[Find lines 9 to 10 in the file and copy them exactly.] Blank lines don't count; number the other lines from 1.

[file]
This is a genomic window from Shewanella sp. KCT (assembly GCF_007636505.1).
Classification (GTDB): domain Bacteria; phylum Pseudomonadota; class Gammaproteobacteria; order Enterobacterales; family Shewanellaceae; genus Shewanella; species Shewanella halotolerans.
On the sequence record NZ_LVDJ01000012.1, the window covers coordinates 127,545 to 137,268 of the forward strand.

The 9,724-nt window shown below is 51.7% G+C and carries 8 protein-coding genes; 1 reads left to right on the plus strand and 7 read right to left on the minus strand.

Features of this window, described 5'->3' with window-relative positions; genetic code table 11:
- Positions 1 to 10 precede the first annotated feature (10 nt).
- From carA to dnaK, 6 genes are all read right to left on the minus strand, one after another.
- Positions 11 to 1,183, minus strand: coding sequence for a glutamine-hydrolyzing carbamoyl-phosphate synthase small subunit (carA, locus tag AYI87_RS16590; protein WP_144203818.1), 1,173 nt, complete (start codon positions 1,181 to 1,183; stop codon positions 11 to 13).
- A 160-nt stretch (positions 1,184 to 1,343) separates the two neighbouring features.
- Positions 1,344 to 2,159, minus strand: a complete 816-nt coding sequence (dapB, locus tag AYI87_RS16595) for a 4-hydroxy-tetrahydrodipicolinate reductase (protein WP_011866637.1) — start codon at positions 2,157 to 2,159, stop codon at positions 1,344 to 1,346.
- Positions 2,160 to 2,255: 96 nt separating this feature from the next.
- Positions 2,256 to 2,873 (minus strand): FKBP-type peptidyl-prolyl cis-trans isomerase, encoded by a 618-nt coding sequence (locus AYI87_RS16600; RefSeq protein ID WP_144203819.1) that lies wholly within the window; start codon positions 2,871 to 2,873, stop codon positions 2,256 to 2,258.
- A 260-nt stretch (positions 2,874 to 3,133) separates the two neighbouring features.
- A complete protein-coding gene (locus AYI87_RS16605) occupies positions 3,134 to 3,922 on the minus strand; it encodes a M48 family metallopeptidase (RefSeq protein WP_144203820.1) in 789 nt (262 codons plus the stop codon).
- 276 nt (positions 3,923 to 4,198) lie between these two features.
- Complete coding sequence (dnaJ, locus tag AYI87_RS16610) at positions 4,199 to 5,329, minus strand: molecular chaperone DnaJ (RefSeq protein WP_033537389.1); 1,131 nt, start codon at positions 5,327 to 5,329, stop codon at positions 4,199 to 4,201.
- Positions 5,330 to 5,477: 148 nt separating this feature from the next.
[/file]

- A 160-nt stretch (positions 1,184 to 1,343) separates the two neighbouring features.
- Positions 1,344 to 2,159, minus strand: a complete 816-nt coding sequence (dapB, locus tag AYI87_RS16595) for a 4-hydroxy-tetrahydrodipicolinate reductase (protein WP_011866637.1) — start codon at positions 2,157 to 2,159, stop codon at positions 1,344 to 1,346.